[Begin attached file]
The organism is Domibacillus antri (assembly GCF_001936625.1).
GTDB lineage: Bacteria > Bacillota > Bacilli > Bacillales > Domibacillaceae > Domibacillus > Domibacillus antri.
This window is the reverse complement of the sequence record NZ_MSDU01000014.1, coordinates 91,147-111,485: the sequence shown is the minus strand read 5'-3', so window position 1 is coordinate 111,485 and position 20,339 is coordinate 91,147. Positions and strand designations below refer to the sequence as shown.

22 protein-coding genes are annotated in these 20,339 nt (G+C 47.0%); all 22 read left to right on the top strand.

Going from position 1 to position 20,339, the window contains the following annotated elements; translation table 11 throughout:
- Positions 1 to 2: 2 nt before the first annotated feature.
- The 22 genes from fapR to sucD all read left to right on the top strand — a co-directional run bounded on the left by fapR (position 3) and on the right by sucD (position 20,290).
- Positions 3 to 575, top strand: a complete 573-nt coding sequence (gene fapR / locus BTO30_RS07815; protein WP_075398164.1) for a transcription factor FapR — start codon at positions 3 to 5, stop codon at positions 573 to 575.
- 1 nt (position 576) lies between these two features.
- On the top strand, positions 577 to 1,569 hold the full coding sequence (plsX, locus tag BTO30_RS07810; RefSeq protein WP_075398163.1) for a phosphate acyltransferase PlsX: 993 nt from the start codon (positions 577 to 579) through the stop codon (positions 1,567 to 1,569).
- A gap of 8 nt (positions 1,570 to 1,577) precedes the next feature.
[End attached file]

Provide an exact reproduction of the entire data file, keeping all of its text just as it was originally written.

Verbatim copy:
The organism is Domibacillus antri (assembly GCF_001936625.1).
GTDB lineage: Bacteria > Bacillota > Bacilli > Bacillales > Domibacillaceae > Domibacillus > Domibacillus antri.
This window is the reverse complement of the sequence record NZ_MSDU01000014.1, coordinates 91,147-111,485: the sequence shown is the minus strand read 5'-3', so window position 1 is coordinate 111,485 and position 20,339 is coordinate 91,147. Positions and strand designations below refer to the sequence as shown.

22 protein-coding genes are annotated in these 20,339 nt (G+C 47.0%); all 22 read left to right on the top strand.

Going from position 1 to position 20,339, the window contains the following annotated elements; translation table 11 throughout:
- Positions 1 to 2: 2 nt before the first annotated feature.
- The 22 genes from fapR to sucD all read left to right on the top strand — a co-directional run bounded on the left by fapR (position 3) and on the right by sucD (position 20,290).
- Positions 3 to 575, top strand: a complete 573-nt coding sequence (gene fapR / locus BTO30_RS07815; protein WP_075398164.1) for a transcription factor FapR — start codon at positions 3 to 5, stop codon at positions 573 to 575.
- 1 nt (position 576) lies between these two features.
- On the top strand, positions 577 to 1,569 hold the full coding sequence (plsX, locus tag BTO30_RS07810; RefSeq protein WP_075398163.1) for a phosphate acyltransferase PlsX: 993 nt from the start codon (positions 577 to 579) through the stop codon (positions 1,567 to 1,569).
- A gap of 8 nt (positions 1,570 to 1,577) precedes the next feature.